Pediatric Cardiology and Cardiac Surgery
Vol.26 No.3 2010 (227-233)

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Ki-Sung Kim,1,3) Kazuhide Ando,1) Hiroko Asakai,1) Taiyu Hayashi,1,3) Masahide Kaneko,1) Yasushi Misaki,1) Ichiro Saito,2) Akihiko Sekiguchi,4) and Hitoshi Kato1)

1)Division of Cardiology and 2)Department of Anesthesia and ICU, National Center for Child Health and Development, Tokyo, 3)Department of Pediatrics, Graduate School of Medicine, The University of Tokyo, Tokyo, and 4)Department of Surgery, Sano City Hospital, Tochigi, Japan


Background: An increasing number of cases of fulminant myocarditis are being successfully treated using percutaneous cardiopulmonary support (PCPS), but there are few reports describing the prognosis of acute myocarditis including the fulminant type in children.
Methods: Twenty-six events of acute myocarditis in 25 (15 male and 11 female) cases treated at our institution from January 2002 to December 2008 were included in the study, including one patient who suffered the disease twice. Their medical records were retrospectively reviewed.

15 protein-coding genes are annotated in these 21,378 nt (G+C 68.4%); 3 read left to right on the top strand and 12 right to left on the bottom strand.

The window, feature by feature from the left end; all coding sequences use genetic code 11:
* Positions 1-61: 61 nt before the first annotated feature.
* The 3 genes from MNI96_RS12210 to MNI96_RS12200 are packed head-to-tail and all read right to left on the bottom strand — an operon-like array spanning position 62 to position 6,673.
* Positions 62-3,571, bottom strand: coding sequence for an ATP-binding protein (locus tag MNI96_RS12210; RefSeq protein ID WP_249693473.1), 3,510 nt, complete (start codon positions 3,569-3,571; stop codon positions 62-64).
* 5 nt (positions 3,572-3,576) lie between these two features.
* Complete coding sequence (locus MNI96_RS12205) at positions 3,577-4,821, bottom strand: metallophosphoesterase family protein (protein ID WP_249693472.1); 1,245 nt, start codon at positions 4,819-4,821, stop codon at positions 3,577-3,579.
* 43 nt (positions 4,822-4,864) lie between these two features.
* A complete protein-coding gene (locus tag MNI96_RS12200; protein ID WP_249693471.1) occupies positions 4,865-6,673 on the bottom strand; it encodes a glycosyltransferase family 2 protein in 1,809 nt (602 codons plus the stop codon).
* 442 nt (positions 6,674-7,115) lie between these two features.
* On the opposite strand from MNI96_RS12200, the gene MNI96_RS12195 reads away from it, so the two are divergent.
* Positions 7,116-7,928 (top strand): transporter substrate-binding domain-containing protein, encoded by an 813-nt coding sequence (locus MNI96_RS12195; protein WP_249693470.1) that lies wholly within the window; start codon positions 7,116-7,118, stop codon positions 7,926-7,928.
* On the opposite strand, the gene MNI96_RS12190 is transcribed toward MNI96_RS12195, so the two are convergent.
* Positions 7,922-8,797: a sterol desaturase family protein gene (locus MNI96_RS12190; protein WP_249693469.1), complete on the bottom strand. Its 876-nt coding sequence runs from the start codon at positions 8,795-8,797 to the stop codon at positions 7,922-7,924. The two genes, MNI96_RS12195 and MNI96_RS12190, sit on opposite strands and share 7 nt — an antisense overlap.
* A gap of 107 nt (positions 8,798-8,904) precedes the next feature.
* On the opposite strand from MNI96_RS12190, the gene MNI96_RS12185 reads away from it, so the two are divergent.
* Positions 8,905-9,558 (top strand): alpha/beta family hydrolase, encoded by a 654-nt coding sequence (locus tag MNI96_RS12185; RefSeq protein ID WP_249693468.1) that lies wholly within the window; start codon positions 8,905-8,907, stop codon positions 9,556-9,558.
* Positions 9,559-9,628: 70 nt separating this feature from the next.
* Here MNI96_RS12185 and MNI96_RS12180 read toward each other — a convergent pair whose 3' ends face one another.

Results: Patients were aged 0 month to 12 years 11 months (median: 4 years 5 months) at the onset of the disease. The overall survival rate was 81% (21/26), and the survival rate in patients treated with PCPS was 63% (5/8). Heart transplantation, as a treatment for acute myocarditis, was performed in none of the patients. The reason for death in all 3 patients in PCPS group was brain damage, and cardiopulmonary resuscitation was performed before initiation of PCPS in all of them. All the survivors were doing well, and in all of them left ventricular ejection fraction was >0.47 and no neurological sequel was observed at the latest follow-up. The proportions of patients in whom cardiopulmonary resuscitation was performed or who had ventricular tachycardia or fibrillation were higher in non-survivors than those in survivors.
Conclusions: The prognosis of pediatric acute myocarditis in our institution under utilization of PCPS was satisfactory. Earlier diagnosis and immediate transfer to the tertiary center are crucial for the further improvement of prognosis.